Problem mapping slide by Garry Scullion
Source: Embracing the Complexity Mindset by Gerry Scullion @UX Scotland conference

This talk made me think about the challenges that Zaizi’s customers ask us to help them solve. Almost all of them are novel and I started to reflect on how we might further adapt to their unpredictability and embrace their complexity to deliver even better outcomes. 

Designing for people in crisis

Miriam Vaswani (SPARCK) gave an impactful and sobering talk on how we need to design differently when designing for people in crisis. Why? Because we think and act differently when we are stressed or experiencing trauma, our design approach needs to account for this to reduce errors. Errors, within this context, could be disastrous or even fatal.

Miriam used three situations to show how we understand differently in crisis and how we can design for people in those situations. She mentioned the following principles:

This highly practical talk reminded me of how much of our work at Zaizi involves helping some of the most vulnerable people in the UK. Many of whom are living through trauma or crisis. This made me think about our work on the Vaccine Damage Payment Scheme for the NHS and helping the Department of Levelling Up Housing and Communities to introduce the Renters (Reform) Bill – providing safer, fairer, and higher quality homes for around 11 million people in the UK. I’m proud of Zaizi’s commitment to making the UK the best and safest place to live and work.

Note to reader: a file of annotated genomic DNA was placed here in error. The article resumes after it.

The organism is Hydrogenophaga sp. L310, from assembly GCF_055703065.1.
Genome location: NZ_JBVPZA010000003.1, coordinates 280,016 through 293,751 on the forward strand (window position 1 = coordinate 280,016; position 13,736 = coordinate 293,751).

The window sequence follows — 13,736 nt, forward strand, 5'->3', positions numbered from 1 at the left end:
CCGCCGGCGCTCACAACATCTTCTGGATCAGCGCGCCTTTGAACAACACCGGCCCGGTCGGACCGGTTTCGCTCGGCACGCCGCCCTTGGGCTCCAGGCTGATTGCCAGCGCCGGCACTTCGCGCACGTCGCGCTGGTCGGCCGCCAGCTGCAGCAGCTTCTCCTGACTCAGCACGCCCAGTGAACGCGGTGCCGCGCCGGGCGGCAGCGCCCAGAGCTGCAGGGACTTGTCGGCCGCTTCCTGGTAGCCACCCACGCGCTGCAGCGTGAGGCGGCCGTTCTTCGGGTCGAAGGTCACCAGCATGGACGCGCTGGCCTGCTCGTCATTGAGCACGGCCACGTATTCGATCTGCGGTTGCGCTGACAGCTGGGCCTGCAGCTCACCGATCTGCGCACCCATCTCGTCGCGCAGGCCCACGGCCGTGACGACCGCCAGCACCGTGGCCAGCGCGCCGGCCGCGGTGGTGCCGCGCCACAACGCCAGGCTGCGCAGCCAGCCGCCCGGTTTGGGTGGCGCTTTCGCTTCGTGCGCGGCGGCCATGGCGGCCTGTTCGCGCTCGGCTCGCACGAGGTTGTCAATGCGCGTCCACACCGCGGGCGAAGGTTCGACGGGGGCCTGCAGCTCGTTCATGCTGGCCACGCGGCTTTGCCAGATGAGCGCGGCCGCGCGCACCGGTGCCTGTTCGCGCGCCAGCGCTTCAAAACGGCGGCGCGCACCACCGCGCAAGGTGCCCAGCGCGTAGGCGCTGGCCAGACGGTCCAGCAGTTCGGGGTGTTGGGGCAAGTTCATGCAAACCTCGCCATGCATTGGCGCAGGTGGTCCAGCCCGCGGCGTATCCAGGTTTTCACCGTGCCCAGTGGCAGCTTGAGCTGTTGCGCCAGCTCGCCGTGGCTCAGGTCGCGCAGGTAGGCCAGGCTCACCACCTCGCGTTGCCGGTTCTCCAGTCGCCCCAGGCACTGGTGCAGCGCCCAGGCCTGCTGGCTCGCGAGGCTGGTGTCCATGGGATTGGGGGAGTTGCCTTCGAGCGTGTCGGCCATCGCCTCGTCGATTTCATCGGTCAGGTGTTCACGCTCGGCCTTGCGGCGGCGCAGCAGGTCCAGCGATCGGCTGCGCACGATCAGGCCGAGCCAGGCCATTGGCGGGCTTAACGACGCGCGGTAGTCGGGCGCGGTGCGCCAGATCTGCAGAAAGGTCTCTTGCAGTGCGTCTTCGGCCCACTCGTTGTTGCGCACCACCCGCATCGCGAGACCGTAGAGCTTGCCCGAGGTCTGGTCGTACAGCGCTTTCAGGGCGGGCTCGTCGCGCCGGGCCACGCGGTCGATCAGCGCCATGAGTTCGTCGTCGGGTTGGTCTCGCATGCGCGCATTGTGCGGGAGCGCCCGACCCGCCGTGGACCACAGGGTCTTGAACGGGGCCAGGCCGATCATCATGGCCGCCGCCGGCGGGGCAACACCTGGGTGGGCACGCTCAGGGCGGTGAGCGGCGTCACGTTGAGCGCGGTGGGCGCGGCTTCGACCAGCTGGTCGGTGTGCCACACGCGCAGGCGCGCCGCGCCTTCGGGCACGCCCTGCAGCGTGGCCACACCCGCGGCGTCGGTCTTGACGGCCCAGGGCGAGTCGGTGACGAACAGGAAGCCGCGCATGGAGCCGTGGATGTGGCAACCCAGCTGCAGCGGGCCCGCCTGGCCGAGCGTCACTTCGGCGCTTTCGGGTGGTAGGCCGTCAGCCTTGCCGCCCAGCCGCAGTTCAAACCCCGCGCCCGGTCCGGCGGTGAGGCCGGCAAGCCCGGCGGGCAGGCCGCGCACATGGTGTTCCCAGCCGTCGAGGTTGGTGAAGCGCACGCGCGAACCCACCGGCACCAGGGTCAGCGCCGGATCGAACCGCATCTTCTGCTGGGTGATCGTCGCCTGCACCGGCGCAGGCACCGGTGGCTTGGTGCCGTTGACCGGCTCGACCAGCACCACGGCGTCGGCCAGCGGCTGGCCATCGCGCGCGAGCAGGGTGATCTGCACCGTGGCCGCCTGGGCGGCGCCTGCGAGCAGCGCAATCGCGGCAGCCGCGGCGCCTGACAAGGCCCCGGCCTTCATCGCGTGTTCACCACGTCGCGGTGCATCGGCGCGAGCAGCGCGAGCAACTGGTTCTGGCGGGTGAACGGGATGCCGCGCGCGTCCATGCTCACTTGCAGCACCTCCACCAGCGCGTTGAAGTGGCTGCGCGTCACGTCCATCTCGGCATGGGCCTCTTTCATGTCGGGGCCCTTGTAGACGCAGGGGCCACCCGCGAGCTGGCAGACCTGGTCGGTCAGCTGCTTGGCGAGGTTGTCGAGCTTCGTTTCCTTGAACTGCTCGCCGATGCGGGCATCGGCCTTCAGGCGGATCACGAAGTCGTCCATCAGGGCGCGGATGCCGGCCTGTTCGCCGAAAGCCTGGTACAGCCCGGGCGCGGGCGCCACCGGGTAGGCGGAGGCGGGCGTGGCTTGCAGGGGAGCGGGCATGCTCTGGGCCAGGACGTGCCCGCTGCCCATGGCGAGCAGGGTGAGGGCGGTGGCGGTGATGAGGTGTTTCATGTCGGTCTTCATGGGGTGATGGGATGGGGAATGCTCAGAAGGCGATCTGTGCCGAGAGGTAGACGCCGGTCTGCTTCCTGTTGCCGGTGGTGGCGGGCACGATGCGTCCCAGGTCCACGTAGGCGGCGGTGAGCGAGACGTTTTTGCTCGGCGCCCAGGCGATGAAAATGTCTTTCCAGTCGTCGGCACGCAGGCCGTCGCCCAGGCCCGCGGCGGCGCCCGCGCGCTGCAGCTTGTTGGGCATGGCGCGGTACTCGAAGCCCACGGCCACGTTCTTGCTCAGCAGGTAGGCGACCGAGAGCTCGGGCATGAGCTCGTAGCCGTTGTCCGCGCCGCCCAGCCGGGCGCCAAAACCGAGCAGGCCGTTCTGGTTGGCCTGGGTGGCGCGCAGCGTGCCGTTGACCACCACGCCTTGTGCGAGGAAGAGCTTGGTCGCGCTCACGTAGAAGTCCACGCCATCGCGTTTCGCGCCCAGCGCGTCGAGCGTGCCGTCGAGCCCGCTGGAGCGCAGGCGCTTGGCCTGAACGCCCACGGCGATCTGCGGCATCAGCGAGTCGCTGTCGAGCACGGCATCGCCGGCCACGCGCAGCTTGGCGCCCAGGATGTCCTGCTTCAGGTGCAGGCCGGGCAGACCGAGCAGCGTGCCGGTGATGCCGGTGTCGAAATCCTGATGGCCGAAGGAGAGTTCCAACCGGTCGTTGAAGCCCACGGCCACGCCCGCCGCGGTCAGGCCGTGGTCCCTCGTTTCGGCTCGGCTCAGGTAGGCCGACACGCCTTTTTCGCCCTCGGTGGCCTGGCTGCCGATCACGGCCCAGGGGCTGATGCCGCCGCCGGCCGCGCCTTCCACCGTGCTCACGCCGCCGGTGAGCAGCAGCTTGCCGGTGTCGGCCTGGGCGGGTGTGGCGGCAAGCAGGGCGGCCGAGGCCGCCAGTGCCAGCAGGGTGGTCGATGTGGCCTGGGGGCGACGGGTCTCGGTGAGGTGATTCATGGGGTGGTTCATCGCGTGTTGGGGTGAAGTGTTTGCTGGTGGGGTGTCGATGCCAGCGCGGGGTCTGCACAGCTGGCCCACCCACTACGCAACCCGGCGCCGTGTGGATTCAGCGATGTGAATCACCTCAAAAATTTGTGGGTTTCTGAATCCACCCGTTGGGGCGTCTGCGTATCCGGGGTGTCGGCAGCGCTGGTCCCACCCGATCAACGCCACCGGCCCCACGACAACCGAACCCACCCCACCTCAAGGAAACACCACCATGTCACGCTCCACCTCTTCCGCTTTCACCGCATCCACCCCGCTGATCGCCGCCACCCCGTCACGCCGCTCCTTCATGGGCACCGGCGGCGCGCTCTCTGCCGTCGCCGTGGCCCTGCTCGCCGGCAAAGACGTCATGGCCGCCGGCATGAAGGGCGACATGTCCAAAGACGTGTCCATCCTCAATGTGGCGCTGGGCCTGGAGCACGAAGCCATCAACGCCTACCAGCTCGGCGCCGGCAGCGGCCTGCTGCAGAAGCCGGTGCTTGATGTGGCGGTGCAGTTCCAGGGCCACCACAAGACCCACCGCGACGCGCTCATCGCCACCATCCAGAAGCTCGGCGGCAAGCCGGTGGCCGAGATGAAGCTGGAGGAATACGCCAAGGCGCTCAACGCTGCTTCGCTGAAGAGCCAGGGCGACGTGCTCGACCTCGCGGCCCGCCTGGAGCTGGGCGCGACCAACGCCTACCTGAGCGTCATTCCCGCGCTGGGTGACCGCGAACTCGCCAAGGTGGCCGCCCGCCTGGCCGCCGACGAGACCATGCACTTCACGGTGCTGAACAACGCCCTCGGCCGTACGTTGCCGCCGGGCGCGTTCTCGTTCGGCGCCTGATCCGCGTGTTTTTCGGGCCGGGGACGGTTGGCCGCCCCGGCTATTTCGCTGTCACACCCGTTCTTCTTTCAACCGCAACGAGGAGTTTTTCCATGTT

READ: User research in government digital services: 7 steps to get it right

Cool or creepy? The role of AI in design

The title of this talk immediately stood out. With the launch of AI-based chatbot ChatGPT late last year, it’s a hot topic within the field of user-centred design and beyond.

As well as showcasing Clara Kliman-Silver’s deep understanding of AI, she talked us through how she and the team at Google had researched the potential impact of AI on design by surveying user-centred designers.

The results of Clara and her team’s survey suggested that AI could help to improve efficiency by ‘lowering the redundant work’ of design. Rather than seeing AI as a rival to user-centred designers, we should see it as an opportunity for partnership – even collaboration. That’s to say, how might we use AI to co-create or scale up, iterate upon, internationalise, and innovate upon designs at pace with the oversight and final sign-off of an expert human designer?